Maybe one of the boys is the size of the prints, I think, and I know that’s wrong, because I’d be getting somebody in trouble. Bad trouble. Mrs. Murphy’s in the room too, and she’s hotter than a jar fresh out of the canning pot. She’s got an umbrella with all the cloth torn off. She means to whip somebody with it. After that, it’ll probably be the closet.

I can’t get the closet.

But can I stand by and let it happen to somebody else when it’s my fault? It’d be the same as if I was swinging the umbrella myself.

Through the washroom, I see Riggs by the back screen door. He’s watching the show. He nods and smiles at me, and my skin goes cold.

The new worker looks on from the corner, her dark eyes skittering. She’s never seen anything like this. “It…it could’ve been me,” she babbles out. “Mr. Riggs mentioned stray cats outside, and I went to shoo them away.”

Mrs. Murphy barely even hears her. “You will not interfere!” she screeches. “And your feet are too small. Who are you covering up for? Who?”

“No one.” Her eyes dart off toward me.

Mrs. Murphy and Mrs. Pulnik try to follow them. Time slows down.

Be still. Be still, I think. Don’t move. I stay frozen.

“C-could be those w-was there last evenin’. Th-th-there’s mud round the rain b-barrel,” Riggs tosses in, now that everyone’s looking at my side of the table. At first, I think Riggs wants to help, and then I understand he just doesn’t want me locked up tonight where he can’t get at me.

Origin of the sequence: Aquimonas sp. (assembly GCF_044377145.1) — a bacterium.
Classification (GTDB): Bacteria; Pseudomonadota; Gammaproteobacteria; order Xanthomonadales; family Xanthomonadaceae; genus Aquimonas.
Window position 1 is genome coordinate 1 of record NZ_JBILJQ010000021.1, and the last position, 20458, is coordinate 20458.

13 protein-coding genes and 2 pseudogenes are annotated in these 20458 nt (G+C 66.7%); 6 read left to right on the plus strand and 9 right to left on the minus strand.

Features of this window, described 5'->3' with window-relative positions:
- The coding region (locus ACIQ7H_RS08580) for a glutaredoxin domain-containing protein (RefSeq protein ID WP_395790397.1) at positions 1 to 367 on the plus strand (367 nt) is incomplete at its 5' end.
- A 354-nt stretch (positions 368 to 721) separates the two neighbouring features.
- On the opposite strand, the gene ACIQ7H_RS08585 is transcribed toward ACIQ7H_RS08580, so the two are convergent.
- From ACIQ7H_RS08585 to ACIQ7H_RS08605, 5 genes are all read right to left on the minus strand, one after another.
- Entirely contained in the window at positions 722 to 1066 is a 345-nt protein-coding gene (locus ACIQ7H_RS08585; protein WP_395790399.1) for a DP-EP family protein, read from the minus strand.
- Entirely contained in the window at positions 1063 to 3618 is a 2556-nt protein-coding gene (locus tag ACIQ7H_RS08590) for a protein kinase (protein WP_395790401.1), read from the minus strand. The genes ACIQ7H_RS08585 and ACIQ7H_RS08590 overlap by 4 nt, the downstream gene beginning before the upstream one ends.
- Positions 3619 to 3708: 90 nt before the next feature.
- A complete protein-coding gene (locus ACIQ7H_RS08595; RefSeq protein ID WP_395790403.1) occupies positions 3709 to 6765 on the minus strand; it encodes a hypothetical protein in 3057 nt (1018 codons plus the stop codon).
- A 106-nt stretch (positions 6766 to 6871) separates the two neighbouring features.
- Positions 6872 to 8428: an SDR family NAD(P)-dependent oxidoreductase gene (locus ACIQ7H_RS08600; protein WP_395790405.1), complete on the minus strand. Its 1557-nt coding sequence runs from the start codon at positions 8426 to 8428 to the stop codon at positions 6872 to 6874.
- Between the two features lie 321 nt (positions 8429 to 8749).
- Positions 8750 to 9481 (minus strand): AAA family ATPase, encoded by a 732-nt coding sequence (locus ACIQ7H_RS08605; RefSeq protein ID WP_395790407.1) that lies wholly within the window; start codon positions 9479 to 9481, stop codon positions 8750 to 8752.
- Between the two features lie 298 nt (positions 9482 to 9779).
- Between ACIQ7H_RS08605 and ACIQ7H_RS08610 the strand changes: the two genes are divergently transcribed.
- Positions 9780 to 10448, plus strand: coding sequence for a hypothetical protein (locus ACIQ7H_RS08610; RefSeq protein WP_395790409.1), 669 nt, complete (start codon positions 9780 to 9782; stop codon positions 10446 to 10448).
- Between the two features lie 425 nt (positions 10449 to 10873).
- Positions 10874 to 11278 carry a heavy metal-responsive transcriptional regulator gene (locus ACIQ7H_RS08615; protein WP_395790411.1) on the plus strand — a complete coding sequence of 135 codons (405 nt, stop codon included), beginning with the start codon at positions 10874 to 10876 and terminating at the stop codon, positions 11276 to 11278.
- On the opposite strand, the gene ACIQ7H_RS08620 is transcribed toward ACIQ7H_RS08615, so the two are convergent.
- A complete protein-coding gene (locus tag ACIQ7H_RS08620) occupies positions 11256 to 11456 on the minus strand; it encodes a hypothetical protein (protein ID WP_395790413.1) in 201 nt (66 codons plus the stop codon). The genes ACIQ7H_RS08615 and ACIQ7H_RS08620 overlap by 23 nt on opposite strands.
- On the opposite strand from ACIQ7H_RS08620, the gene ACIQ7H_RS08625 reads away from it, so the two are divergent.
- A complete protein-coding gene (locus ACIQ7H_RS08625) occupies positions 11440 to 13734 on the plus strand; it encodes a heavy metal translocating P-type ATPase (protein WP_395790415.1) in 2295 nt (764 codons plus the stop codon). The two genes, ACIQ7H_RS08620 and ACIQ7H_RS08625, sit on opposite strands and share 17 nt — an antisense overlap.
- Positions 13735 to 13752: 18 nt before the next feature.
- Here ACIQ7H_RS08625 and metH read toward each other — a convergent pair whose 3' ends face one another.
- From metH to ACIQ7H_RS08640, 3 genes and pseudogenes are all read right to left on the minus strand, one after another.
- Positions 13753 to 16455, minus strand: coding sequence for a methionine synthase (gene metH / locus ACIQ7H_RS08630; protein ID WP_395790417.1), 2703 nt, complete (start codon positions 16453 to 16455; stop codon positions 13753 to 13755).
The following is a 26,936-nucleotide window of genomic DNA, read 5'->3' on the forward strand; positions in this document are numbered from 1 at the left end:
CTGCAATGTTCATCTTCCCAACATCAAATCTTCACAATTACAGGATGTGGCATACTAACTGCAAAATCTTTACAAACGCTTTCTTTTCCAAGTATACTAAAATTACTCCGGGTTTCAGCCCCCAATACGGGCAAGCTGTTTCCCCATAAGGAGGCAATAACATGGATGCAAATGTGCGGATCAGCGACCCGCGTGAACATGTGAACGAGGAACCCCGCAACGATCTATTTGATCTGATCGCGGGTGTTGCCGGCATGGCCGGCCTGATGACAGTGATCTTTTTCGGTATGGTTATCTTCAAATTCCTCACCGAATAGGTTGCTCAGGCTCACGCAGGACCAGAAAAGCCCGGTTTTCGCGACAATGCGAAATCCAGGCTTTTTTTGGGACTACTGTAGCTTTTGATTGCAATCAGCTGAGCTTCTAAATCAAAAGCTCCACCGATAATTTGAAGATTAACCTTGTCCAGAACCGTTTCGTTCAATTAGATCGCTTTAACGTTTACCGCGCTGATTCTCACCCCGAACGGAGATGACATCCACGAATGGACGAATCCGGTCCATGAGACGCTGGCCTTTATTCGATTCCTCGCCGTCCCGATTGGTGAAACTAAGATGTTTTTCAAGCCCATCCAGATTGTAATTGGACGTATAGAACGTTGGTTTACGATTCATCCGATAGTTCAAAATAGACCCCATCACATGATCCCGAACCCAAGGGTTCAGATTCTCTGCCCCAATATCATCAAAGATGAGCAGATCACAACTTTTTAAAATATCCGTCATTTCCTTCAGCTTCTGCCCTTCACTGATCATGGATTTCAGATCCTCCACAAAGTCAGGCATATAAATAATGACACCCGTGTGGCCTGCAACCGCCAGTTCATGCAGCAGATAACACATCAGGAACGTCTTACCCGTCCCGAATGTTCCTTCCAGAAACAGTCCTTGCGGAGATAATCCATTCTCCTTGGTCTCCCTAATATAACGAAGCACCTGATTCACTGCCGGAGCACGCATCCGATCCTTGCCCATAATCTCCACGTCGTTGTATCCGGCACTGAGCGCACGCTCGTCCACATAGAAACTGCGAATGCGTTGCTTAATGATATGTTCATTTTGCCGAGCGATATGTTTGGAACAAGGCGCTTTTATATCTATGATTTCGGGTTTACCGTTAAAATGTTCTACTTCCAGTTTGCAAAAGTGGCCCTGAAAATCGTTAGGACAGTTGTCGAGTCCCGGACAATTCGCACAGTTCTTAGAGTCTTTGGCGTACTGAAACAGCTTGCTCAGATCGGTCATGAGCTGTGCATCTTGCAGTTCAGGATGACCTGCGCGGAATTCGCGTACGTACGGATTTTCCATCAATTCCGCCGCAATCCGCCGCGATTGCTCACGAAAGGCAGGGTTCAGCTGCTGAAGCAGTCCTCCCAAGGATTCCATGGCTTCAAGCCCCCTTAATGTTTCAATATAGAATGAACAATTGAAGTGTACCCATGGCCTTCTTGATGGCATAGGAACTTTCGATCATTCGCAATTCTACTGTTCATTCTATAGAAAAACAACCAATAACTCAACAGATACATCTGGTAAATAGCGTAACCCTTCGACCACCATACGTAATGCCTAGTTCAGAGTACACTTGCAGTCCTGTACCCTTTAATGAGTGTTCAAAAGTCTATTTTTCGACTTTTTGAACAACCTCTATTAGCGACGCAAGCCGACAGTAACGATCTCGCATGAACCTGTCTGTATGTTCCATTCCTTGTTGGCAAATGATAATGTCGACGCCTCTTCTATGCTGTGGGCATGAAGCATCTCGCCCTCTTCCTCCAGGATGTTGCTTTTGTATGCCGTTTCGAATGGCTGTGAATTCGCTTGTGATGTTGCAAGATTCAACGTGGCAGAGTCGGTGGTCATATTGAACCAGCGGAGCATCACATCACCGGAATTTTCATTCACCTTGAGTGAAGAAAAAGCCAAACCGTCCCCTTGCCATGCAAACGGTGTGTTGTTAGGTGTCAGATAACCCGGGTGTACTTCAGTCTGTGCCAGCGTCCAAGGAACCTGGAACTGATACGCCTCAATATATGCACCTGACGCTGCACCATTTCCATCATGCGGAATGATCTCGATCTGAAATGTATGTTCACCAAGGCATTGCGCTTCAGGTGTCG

Mrs. Murphy bats a hand at him. “You hush. Honestly, you’re far too kind to these little ingrates. Give them an inch and they’ll take a mile.” She slaps the umbrella against her palm, studying my side of the table. “Now…if it wasn’t one of the boys…then who could it be?”

The girl who was in the bed across from me last night, Dora, tips her head back and wobbles around and faints dead away on the floor.

Nobody moves.

“Not her, I guess,” Mrs. Murphy says. “And if not her, then who?” The umbrella swings in a circle like a magic wand. “Step away from the table, girls.” Her eyes sparkle. “Let’s see who our little Cinderella might be.”

The phone rings, and everybody jumps. Then we stand still as statues, even the workers, while Mrs. Murphy decides whether or not to answer. When she does, she half yanks the phone off the wall, but her voice goes honey sweet soon’s she knows who it is.

“Why, yes. Good morning, Georgia. How delightful to hear from you so early.” She pauses and then says, “Yes, yes. Oh, why certainly. I’ve been up for hours. Let me walk back to my office and pick up your call in private.”

The words echoing through the phone come fast like the rat-a-tat-tat of the Gatling guns in cowboy western movies.

“Oh, I see. Of course.” Mrs. Murphy sets down the umbrella and lays a palm on her forehead, her lips pulling back from her teeth in a way that makes me think of Queenie the last night I saw her. “Well, yes, we can accomplish it by ten, but I don’t think it’s advisable. You see…”

More talk comes through the phone, loud and fast.

“Yes, I understand. We won’t be late,” Mrs. Murphy says past her teeth, and when she slams the earpiece back into its holder, she points my way with her eyes narrow and her mouth squeezed into a tight ball. “Take her and clean her up and put her in a Sunday dress. Something blue to match her eyes…and with a pinafore. Miss Tann wants her downtown at the hotel by ten.”

Mrs. Pulnik’s face looks like Mrs. Murphy’s. The last thing they want to do with me right now is wash me up, brush my hair, and get me in a dress. “But…she…”